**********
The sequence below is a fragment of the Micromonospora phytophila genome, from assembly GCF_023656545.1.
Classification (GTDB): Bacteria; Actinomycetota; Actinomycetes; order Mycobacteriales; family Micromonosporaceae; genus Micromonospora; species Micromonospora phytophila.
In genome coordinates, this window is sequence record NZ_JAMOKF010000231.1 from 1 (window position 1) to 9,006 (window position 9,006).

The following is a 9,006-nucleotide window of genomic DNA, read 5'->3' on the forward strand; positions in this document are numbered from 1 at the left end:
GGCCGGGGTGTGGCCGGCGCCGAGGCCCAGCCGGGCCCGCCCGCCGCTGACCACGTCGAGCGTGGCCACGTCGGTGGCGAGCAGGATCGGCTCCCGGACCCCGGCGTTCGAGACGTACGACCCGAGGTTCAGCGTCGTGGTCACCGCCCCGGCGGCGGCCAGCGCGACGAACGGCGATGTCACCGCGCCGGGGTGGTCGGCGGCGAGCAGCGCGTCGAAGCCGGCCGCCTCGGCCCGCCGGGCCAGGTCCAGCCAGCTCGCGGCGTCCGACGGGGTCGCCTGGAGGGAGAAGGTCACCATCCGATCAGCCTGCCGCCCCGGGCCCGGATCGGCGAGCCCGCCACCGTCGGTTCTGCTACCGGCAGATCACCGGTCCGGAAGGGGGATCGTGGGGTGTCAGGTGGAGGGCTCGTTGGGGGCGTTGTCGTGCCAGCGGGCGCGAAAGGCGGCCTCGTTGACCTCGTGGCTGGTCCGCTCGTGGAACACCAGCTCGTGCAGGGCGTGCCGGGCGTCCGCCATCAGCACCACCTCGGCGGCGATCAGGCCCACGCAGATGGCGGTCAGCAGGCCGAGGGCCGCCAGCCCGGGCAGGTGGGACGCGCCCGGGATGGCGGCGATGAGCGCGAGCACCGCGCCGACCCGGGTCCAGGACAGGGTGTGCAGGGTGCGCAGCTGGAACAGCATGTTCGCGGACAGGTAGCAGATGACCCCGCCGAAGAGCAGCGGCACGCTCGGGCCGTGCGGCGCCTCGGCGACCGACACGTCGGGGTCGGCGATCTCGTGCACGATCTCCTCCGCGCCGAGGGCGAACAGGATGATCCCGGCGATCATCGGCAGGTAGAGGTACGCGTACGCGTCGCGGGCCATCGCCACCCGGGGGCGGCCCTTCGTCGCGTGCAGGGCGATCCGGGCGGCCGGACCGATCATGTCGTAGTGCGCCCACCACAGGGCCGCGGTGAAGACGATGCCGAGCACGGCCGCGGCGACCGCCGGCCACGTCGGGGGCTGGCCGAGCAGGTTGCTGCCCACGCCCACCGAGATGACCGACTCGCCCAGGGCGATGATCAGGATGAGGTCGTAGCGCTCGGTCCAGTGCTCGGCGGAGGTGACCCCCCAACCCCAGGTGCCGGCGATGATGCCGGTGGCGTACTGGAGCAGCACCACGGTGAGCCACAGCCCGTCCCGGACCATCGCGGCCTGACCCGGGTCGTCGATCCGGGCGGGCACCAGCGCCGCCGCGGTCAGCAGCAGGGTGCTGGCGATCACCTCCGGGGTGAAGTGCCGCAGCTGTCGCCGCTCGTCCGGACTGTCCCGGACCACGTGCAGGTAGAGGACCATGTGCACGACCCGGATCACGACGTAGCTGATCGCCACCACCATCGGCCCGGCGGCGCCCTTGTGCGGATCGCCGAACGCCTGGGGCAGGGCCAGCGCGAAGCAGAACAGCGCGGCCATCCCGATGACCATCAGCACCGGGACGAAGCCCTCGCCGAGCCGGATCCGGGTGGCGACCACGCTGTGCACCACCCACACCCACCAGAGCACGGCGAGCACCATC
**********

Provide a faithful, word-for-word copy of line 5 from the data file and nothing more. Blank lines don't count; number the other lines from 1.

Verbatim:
GGCCGGGGTGTGGCCGGCGCCGAGGCCCAGCCGGGCCCGCCCGCCGCTGACCACGTCGAGCGTGGCCACGTCGGTGGCGAGCAGGATCGGCTCCCGGACCCCGGCGTTCGAGACGTACGACCCGAGGTTCAGCGTCGTGGTCACCGCCCCGGCGGCGGCCAGCGCGACGAACGGCGATGTCACCGCGCCGGGGTGGTCGGCGGCGAGCAGCGCGTCGAAGCCGGCCGCCTCGGCCCGCCGGGCCAGGTCCAGCCAGCTCGCGGCGTCCGACGGGGTCGCCTGGAGGGAGAAGGTCACCATCCGATCAGCCTGCCGCCCCGGGCCCGGATCGGCGAGCCCGCCACCGTCGGTTCTGCTACCGGCAGATCACCGGTCCGGAAGGGGGATCGTGGGGTGTCAGGTGGAGGGCTCGTTGGGGGCGTTGTCGTGCCAGCGGGCGCGAAAGGCGGCCTCGTTGACCTCGTGGCTGGTCCGCTCGTGGAACACCAGCTCGTGCAGGGCGTGCCGGGCGTCCGCCATCAGCACCACCTCGGCGGCGATCAGGCCCACGCAGATGGCGGTCAGCAGGCCGAGGGCCGCCAGCCCGGGCAGGTGGGACGCGCCCGGGATGGCGGCGATGAGCGCGAGCACCGCGCCGACCCGGGTCCAGGACAGGGTGTGCAGGGTGCGCAGCTGGAACAGCATGTTCGCGGACAGGTAGCAGATGACCCCGCCGAAGAGCAGCGGCACGCTCGGGCCGTGCGGCGCCTCGGCGACCGACACGTCGGGGTCGGCGATCTCGTGCACGATCTCCTCCGCGCCGAGGGCGAACAGGATGATCCCGGCGATCATCGGCAGGTAGAGGTACGCGTACGCGTCGCGGGCCATCGCCACCCGGGGGCGGCCCTTCGTCGCGTGCAGGGCGATCCGGGCGGCCGGACCGATCATGTCGTAGTGCGCCCACCACAGGGCCGCGGTGAAGACGATGCCGAGCACGGCCGCGGCGACCGCCGGCCACGTCGGGGGCTGGCCGAGCAGGTTGCTGCCCACGCCCACCGAGATGACCGACTCGCCCAGGGCGATGATCAGGATGAGGTCGTAGCGCTCGGTCCAGTGCTCGGCGGAGGTGACCCCCCAACCCCAGGTGCCGGCGATGATGCCGGTGGCGTACTGGAGCAGCACCACGGTGAGCCACAGCCCGTCCCGGACCATCGCGGCCTGACCCGGGTCGTCGATCCGGGCGGGCACCAGCGCCGCCGCGGTCAGCAGCAGGGTGCTGGCGATCACCTCCGGGGTGAAGTGCCGCAGCTGTCGCCGCTCGTCCGGACTGTCCCGGACCACGTGCAGGTAGAGGACCATGTGCACGACCCGGATCACGACGTAGCTGATCGCCACCACCATCGGCCCGGCGGCGCCCTTGTGCGGATCGCCGAACGCCTGGGGCAGGGCCAGCGCGAAGCAGAACAGCGCGGCCATCCCGATGACCATCAGCACCGGGACGAAGCCCTCGCCGAGCCGGATCCGGGTGGCGACCACGCTGTGCACCACCCACACCCACCAGAGCACGGCGAGCACCATC